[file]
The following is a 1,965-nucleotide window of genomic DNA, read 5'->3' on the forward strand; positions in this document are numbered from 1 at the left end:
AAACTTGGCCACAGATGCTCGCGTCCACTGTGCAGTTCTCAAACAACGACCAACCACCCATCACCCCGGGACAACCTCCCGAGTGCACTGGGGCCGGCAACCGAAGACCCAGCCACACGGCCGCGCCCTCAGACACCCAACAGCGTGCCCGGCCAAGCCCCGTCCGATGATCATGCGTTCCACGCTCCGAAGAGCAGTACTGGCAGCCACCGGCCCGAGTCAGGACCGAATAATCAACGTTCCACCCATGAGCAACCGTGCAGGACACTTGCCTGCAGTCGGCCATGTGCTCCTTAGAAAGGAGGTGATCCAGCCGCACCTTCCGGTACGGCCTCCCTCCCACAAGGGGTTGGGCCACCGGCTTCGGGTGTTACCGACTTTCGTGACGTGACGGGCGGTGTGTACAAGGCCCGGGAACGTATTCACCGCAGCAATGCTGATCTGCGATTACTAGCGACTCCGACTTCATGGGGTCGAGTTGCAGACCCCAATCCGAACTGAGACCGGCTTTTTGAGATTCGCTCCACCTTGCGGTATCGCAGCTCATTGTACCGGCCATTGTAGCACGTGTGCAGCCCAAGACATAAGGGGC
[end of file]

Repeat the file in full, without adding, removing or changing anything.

The following is a 1,965-nucleotide window of genomic DNA, read 5'->3' on the forward strand; positions in this document are numbered from 1 at the left end:
AAACTTGGCCACAGATGCTCGCGTCCACTGTGCAGTTCTCAAACAACGACCAACCACCCATCACCCCGGGACAACCTCCCGAGTGCACTGGGGCCGGCAACCGAAGACCCAGCCACACGGCCGCGCCCTCAGACACCCAACAGCGTGCCCGGCCAAGCCCCGTCCGATGATCATGCGTTCCACGCTCCGAAGAGCAGTACTGGCAGCCACCGGCCCGAGTCAGGACCGAATAATCAACGTTCCACCCATGAGCAACCGTGCAGGACACTTGCCTGCAGTCGGCCATGTGCTCCTTAGAAAGGAGGTGATCCAGCCGCACCTTCCGGTACGGCCTCCCTCCCACAAGGGGTTGGGCCACCGGCTTCGGGTGTTACCGACTTTCGTGACGTGACGGGCGGTGTGTACAAGGCCCGGGAACGTATTCACCGCAGCAATGCTGATCTGCGATTACTAGCGACTCCGACTTCATGGGGTCGAGTTGCAGACCCCAATCCGAACTGAGACCGGCTTTTTGAGATTCGCTCCACCTTGCGGTATCGCAGCTCATTGTACCGGCCATTGTAGCACGTGTGCAGCCCAAGACATAAGGGGC